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Working in the student café March 17, 2010

Posted by Fiona in Literature, Look what I did, Lovely people, Small things, University.

The commonest student working in the café
without a doubt studies English.
Byron and Shelley and Keats and conversation
over cups of coffee (decaffeinated, sweetened
with fair-trade Demerara sugar or skim milk)
and reams of paper in navy ink.
Discoloured books simulate ageing,
and the biro moustache on Jane Austen’s disapproving face
seems somehow fitting,
somehow natural.

The other linguists are rare, and when you see them,
they are often entirely engrossed;
only occasionally looking up,
their accents subtly changing when they pause
to answer a question or steal a continental crisp
from the person with their speakers on two seats away.
Europe is closer than you think
(only a few miles, Dover’s just up the motorway, yeah?)
and I know where I’d rather be.
Perhaps they’ll stare at the mountains of worksheets so hard
that they see maps, like I’d see stars.

Mathematicians and physicists argue over hundreds and thousands
and the icing on buns,
with a disapproving glance at the wordy subjects.
Creativity, says the sniff behind their eyes.  Creativity
is for those who don’t know the answer.
Beauty is in the universe, the computer chip and the atom.
Meaningless acronyms fly on the wind,
intended to confuse passers by,
a gesture of solidarity gone wrong.

Artists don’t work in public.
(You’d watch.)
They have their own hideaway,
filled with sawdust and brushes stiff with dried acrylic
and, unlike the drama students,
(Oscar Wilde once said that “from the point of view of feeling,
the actor’s craft is the type”)
perhaps they are content with their own company.
Paper cups, metal tables, plastic bins.
There is something ugly in the student café,
something not right somehow for catching the beauty.
Introspection, perhaps.
Perhaps introspection is what is missing.

Business students, on the other hand, do not work at all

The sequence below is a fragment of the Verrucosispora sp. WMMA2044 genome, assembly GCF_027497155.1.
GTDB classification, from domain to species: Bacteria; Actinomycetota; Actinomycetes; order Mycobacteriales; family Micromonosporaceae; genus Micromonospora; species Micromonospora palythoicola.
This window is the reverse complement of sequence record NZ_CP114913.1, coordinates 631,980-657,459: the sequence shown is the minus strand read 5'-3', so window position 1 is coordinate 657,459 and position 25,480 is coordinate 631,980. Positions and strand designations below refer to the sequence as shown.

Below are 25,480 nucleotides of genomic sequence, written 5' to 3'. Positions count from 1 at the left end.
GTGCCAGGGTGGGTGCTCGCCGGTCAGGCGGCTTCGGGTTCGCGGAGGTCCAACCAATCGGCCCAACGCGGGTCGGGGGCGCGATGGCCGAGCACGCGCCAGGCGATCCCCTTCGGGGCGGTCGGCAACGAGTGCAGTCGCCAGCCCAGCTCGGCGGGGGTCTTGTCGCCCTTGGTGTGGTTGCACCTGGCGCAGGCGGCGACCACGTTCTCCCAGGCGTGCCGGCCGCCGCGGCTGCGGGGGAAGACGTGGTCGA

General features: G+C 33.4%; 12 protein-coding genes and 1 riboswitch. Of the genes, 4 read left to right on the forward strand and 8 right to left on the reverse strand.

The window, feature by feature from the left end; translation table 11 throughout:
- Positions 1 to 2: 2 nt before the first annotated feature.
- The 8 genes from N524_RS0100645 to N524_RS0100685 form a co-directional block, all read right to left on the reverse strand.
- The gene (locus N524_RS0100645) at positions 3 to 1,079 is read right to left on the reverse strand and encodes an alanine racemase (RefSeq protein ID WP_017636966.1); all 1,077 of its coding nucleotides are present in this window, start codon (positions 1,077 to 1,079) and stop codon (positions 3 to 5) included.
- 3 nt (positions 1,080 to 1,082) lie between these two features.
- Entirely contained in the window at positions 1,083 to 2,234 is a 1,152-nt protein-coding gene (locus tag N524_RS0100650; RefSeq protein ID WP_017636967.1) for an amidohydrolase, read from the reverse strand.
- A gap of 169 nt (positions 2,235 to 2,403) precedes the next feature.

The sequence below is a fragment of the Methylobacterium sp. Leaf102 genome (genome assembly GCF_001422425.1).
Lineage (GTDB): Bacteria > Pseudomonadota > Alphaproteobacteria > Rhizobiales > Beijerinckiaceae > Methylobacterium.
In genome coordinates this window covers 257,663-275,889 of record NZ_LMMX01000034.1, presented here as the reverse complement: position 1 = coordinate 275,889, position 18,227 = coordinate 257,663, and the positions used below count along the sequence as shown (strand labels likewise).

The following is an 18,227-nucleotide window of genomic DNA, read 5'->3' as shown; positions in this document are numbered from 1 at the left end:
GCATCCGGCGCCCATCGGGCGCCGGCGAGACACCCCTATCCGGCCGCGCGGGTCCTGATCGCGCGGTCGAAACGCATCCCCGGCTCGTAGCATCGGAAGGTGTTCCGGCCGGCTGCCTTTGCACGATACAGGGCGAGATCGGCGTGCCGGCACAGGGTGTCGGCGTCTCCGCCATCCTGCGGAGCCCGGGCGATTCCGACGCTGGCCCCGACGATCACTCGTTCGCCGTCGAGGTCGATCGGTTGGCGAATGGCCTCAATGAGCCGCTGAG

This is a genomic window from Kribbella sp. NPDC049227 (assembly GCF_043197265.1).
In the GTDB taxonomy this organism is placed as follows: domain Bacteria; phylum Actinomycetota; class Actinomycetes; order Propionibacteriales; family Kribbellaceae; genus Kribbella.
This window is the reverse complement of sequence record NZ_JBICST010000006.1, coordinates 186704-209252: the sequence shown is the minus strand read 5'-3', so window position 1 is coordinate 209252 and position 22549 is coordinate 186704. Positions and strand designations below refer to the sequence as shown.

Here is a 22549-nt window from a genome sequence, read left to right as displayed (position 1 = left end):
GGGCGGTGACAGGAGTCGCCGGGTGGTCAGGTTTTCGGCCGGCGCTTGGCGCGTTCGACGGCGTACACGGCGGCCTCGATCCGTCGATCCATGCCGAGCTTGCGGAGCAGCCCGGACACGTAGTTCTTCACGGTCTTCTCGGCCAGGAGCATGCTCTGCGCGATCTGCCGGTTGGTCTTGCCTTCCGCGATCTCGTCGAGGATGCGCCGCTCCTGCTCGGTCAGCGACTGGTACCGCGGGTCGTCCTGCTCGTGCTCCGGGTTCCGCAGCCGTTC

and will not even admit to it in private.
And with orange juice and Smarties and smiles
you will wonder – why bother? Why try?
And blagging is the order of the day
– and exams are weeks away yet –
and after all what can it really hurt just this one time go on please?

Everybody else uses the library
for real work in real time,
or maybe they can think as fast as they type?
or maybe they’ve found somewhere better.

When exams come round, we will see.
All that is left is the wait, and the tea and discussion.
Multicoloured folders embroidered with ballpoint stars,
the evidence of a wasted afternoon.

(c) stitchthisdarling 2010



1. Martin - March 17, 2010

Massively unimpressed at the ‘Mathematicians…’ verse. :-p

Firstly, Mathematicians (unlike Physicists) left those weird things called ‘numbers’ behind a long time ago; we really only manipulate letters now.
Secondly, creativity is the essence of mathematics! While at school it may be about learning various methods to get the answer to the question your teacher has given you, Mathematics as a field *is* problem solving, requiring different ways of thinking, new angles of attack and a genuinely creative approach.

Just thought I’d set things straight. 🙂

2. Fiona - March 17, 2010

In my defence, I wrote it during my A2s, when that was more representative and besides I wanted to be a mathematician! You can probably tell I’d have been crap at it. Creativity is for those who don’t know the answer *yet*?

3. Flix - March 17, 2010

I like this.

4. gflawrence - March 26, 2010

This is really good 🙂

5. annadegenhardt - March 26, 2010

I miss fi-the-poet. Or rather, getting to be a regular audience of fi-the-poet.

Also, the first poem of yours I heard (“I am not a poet”) is starting to feel like my life story.


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